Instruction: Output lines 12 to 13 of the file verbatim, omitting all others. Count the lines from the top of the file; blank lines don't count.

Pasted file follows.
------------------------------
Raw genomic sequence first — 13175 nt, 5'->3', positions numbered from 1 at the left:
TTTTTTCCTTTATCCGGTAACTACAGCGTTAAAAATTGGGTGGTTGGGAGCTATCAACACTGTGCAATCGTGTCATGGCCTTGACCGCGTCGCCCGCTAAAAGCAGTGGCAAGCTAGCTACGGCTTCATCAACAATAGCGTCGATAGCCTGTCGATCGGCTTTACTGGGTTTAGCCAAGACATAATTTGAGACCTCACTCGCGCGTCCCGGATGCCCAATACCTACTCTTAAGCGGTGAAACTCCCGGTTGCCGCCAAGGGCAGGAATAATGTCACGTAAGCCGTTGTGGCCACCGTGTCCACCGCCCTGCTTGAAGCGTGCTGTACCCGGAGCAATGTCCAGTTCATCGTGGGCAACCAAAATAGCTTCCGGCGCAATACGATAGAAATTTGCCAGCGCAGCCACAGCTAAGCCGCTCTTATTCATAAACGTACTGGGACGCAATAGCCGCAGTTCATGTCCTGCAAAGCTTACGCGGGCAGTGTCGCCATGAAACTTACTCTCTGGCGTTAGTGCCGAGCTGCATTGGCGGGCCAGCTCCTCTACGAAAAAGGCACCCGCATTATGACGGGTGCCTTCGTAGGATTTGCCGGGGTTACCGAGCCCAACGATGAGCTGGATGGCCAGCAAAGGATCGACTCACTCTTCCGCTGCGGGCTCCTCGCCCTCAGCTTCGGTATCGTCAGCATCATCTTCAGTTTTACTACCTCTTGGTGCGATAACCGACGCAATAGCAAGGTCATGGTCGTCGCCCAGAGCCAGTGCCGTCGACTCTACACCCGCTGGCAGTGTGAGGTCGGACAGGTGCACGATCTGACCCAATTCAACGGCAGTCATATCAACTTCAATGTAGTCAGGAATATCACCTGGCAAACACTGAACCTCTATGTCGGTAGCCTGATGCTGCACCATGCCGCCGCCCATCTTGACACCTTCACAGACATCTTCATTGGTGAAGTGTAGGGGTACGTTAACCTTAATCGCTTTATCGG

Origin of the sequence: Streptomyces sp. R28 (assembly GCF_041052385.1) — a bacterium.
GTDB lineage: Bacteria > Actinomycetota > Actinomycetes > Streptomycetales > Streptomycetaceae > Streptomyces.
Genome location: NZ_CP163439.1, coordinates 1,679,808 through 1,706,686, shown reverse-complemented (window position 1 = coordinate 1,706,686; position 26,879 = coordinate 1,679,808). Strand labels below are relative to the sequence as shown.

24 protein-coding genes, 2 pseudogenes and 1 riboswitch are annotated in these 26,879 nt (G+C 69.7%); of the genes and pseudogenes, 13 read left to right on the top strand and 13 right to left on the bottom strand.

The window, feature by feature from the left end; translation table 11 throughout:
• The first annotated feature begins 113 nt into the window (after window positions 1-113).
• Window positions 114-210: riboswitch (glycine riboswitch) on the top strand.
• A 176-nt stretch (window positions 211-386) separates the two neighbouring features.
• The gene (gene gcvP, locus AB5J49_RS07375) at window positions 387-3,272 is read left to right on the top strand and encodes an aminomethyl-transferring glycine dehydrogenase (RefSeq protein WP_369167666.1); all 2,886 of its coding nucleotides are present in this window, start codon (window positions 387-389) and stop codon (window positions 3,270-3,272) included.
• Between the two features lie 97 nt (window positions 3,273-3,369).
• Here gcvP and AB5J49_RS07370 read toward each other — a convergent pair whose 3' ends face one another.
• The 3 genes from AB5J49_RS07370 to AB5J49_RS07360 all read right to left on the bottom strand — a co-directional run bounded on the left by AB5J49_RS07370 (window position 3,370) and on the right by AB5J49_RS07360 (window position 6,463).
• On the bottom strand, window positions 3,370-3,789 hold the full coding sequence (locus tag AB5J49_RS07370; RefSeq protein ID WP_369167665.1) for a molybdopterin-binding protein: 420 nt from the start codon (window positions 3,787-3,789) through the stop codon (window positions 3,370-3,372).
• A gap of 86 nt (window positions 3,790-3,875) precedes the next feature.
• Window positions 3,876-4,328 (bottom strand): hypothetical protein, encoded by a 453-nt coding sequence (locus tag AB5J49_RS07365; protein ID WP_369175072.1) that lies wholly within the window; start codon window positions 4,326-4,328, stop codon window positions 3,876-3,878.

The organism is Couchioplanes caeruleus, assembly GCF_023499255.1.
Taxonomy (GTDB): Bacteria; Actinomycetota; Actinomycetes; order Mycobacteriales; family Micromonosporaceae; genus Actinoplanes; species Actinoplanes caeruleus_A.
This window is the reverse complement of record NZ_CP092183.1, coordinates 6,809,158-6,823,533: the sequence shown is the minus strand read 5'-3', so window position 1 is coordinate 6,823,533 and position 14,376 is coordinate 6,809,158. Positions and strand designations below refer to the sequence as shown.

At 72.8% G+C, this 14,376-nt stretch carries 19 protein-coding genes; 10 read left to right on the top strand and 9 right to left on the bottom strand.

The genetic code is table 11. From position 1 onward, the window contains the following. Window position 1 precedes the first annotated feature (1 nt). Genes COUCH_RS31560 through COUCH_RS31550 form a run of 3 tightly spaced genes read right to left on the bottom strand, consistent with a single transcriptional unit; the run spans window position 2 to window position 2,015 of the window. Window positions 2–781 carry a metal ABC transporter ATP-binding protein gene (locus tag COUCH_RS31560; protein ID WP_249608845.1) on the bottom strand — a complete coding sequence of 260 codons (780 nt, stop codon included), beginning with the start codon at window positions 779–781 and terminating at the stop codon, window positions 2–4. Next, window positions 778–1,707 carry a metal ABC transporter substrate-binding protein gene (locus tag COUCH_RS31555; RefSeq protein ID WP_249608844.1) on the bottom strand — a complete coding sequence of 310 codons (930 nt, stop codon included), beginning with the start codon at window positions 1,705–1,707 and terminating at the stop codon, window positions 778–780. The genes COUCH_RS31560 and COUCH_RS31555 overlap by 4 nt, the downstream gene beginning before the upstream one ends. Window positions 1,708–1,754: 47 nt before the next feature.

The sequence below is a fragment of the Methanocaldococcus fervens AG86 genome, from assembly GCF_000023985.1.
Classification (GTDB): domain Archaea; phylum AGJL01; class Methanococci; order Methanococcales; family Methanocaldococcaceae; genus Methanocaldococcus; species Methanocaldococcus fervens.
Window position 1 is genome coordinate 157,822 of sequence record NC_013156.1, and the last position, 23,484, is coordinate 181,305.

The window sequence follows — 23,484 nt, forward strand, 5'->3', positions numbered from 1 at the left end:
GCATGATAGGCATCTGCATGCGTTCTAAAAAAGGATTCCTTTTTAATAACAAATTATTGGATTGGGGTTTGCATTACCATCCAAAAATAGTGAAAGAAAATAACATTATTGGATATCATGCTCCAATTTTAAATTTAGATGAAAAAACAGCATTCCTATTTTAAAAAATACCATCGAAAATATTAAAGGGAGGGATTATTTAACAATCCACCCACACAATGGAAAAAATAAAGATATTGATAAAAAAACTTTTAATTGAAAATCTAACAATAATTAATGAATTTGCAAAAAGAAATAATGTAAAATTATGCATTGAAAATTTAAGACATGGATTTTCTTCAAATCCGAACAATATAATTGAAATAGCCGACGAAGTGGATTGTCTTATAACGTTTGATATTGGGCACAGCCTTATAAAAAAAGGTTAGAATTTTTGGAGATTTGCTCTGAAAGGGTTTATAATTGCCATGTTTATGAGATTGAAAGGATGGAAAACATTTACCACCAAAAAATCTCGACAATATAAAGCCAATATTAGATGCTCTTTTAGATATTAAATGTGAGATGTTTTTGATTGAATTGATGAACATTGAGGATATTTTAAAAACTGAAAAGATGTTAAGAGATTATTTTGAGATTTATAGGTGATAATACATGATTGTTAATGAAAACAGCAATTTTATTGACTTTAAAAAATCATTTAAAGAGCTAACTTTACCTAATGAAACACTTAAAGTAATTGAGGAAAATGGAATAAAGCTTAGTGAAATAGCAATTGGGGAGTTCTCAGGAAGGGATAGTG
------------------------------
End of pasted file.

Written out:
• Between the two features lie 97 nt (window positions 3,273-3,369).
• Here gcvP and AB5J49_RS07370 read toward each other — a convergent pair whose 3' ends face one another.